Erst is a sibling of the small group of Trove bakeries that started in Levenshulme in 2011 and quickly gained a following for their way of sourdough. These baked chops become distinct in a substantial slice of still hot flatbread that is not flat at all. On the grill, it has dented and expanded, blistered and broken. It is smeared with freshly chopped tomato paste, grassy olive oil and a pinch of garlic. It’s the very best bet on the old Spanish frying pan. It manages to be crisp and soft, sour and soft at the same time. It’s the best £ 5 I’ve spent in a very long time. Next to that, we have ordered meaty Cantabrian anchovies floating on their olive oil pond, with a generous dusting of chili flakes. The anchovies find their way to the bread. We stop talking to each other, except to mumble, “This is bloody good, not true.” It is a statement, not a question, and is met with the answer: “A lot.”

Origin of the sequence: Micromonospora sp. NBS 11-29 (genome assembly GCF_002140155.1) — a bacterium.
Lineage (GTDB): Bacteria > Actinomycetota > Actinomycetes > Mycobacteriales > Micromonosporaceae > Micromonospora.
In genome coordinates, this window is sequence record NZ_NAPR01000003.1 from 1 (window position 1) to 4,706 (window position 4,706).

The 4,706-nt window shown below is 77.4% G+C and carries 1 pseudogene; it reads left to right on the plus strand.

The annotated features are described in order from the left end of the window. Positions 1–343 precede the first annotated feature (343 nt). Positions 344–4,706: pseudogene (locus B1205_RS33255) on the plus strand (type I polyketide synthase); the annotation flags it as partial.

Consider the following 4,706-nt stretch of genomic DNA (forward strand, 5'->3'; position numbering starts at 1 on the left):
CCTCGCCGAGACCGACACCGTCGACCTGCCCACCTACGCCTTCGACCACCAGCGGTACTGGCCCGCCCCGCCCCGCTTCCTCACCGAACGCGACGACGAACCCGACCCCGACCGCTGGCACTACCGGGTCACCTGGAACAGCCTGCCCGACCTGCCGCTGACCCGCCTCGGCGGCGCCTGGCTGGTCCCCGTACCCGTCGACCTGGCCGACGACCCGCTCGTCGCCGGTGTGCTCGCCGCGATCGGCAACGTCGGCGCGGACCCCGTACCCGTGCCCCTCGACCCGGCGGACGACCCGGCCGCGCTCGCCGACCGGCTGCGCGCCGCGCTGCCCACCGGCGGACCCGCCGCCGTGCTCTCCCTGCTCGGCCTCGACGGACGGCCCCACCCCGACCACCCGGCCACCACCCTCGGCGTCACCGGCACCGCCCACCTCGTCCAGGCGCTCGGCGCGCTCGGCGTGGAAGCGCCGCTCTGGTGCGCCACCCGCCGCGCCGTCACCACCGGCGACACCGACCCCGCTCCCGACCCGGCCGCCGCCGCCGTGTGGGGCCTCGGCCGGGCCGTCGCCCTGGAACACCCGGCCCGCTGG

We tell our servant that we want someone else. He reminds us that we have already ordered the second version, which comes brushed fat with garlic herb with a quenelle of white whipped lardo on the side. I spread it over the hot bread and watch it melt into the cracks. It drips toast, but as restarted by Hollywood. It’s George Clooney of garlic bread: elegant, sophisticated, but with substance that supports the shine and luster. See how good it is? It has forced me to write completely blattering, enthusiastic bollocks.
We have the thinnest slices of raw sea bass, hardened in a soured dressing stuffed with fermented chili and decorated with rings of cherry tomato. It is powerful and painfully fresh, as if it had only just been retrieved from the burn. Then top a coarse steak tartare with a greasy blob of the sauce, which is the key ingredient in vitello tonnato (mainly a mayonnaise flashed with tuna, anchovies and capers). It’s such a smart idea, I do not know why I have not come across it before. In vitello tonnato, the sauce greases slices of veal. Why can it not do the same with steak tartare? For scooping, there are shards of the crispiest cracker. Both of these plates cost £ 12. We end this order with a filling salad of finely chopped lamb hearts, pink in the eye, with salad, grilled green beans and what is billed as a green chili sauce. That attire is a bit of bullying – and that’s the best I can do with criticism.